Major depression can take a toll on your life. Learn about your symptoms and your treatment options.
7 Ways Major Depression Impacts Your Life
Major depression (also known as clinical depression, depressive disorder, or MDD) doesn’t just affect you. It impacts your friends and family, and anyone close to you. It follows you to work and school. “Depression affects a person across the board,” says Rob Doyle, MD, clinical instructor in psychiatry at Harvard Medical School and staff member at Massachusetts General Hospital. Left untreated, it’s an equal-opportunity destroyer, he adds. Until you recover from major depression, be aware of how it affects your life.
Alcohol and Substance Abuse
Substance abuse is common among people with depression, says William Marchand, MD, assistant professor of psychiatry at the University of Utah and author of Depression and Bipolar Disorder: Your Guide to Recovery (Bull Publishing Co.). People with depression may self-medicate to feel better. Sometimes addiction is the main disorder, and depression follows. “Drinking or taking illegal drugs may have a short-term effect of feeling better, but there is good evidence that it worsens depression,” Marchand says. A drink or two a day doesn’t mean you’re an alcoholic, but your doctor should assess this. To help you recover, your doctor needs to know if you need treatment for substance abuse, depression, or both. It’s important to tell your doctor if you drink or use drugs.
Problems at Work or School
Depression can cause sleep problems, making it hard to fall and stay asleep. If you don’t get enough ZZZs, you’ll think unclearly and feel sluggish the next day. Major depression causes lost productivity at work. “If you’ve got a boss keeping an eye on things in this tight economy, the first to be let go will be those perceived not to be pulling their weight,” Doyle says. If you arrive late or take too long on tasks, coworkers may notice. “They don’t know you’re functioning on 3 hours of sleep,” Doyle says. Resentments may form, affecting work relationships, and you could be pegged as lazy or disorganized. To make matters worse, “you may not even know you’re depressed and buy into the idea that you’re lazy,” Doyle says.
Depression and Loneliness
If you have major depression, the things you used to enjoy aren’t enjoyable anymore. Say you’re a huge Red Sox fan and the team is on a losing streak. Someone not suffering from depression will get over it, especially after a few wins. “But a depressed person doesn’t care either way,” Doyle says. “If you offered them free tickets, they’d say, ‘No, give them to someone else.'” There’s a general loss of interest in life. “The depressed person is just going through the motions, not engaged,” Doyle says. “They’d rather sit at home and isolate themselves in their room.”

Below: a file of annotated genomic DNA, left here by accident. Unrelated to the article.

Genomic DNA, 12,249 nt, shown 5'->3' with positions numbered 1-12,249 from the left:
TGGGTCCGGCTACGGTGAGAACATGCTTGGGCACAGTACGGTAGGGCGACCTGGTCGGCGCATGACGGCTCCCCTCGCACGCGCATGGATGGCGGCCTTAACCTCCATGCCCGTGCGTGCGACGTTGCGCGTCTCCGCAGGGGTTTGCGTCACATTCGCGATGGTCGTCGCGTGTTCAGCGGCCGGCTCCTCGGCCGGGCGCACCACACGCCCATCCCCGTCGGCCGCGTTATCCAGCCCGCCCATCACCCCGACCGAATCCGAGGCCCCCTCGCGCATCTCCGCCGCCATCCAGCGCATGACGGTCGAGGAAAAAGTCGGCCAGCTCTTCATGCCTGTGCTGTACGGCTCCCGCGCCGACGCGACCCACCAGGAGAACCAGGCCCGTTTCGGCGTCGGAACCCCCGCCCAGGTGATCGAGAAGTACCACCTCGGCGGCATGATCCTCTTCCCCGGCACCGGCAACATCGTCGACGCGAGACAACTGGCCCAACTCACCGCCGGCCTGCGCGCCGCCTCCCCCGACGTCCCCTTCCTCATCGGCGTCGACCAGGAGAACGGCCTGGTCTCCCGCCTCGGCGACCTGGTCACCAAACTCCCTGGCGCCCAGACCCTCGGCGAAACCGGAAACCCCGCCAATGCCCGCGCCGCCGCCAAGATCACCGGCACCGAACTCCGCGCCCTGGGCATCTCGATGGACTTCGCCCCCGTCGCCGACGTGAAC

Thoughts of Self-Harm
A person with depression may feel like there’s a dark cloud hanging over his or her head. “It can become quite painful,” Doyle says. Friends and family may become impatient, especially if it’s the kind of depression with a genetic component that gets triggered even when life is good and things are going your way. You may start to think life is too difficult or have thoughts of harming yourself. Discuss with your doctor a plan for what you will do if these thoughts occur. If you think you might hurt yourself, call the 24-hour National Suicide Prevention Lifeline at 800-273-8255, go to the emergency room, call your healthcare provider, or call a designated family member.
“Depression almost always changes a person’s thinking,” Marchand says. It changes the way you act at home. You feel negative about yourself, and see the entire world through a negative lens. On top of this, work issues can lead to family problems, especially if there is job loss. Often, family members of people with depression don’t understand what’s going on. Statements such as, “What’s wrong with you?” or “Snap out of it!” only increase feelings of worthlessness and sadness. Learning about depression can help stave off comments like these. To promote understanding and support, it may be helpful for a family member or friend to go with you to some of your doctor’s appointments and therapy sessions.
When major depression sets in, your spouse or partner may wonder what he or she did wrong. “There’s a real set-up for misunderstandings and arguments,” Marchand says. Loss of sex drive can be frustrating for your spouse, adding fuel to the idea that you aren’t attracted to or don’t care about them anymore. Your partner may even blame his or herself for your behavior. Relationship problems only lead to more depression, and it becomes a vicious cycle. This is a good reason for your spouse to have an understanding of major depression and symptoms of depression, and to go with you to occasional doctor’s appointments or therapy sessions.
Depression and Anxiety
“Anxiety disorder is common with depression,” Marchand says. If you have it, it’s important to establish that upfront, since some antidepressants can initially worsen anxiety. Treatment for anxiety and major depression may include medications, psychotherapy, or both. For people with less severe symptoms, medication isn’t always necessary. Talking through feelings of sadness and anxiety with a skilled therapist is sometimes enough to alleviate the condition. “The brain changes in response to our experience,” Marchand says. A new experience changes your brain function. In this way, psychotherapy can help you find constructive ways of coping with the stress that brought on the depression or anxiety, and help you feel more like yourself again.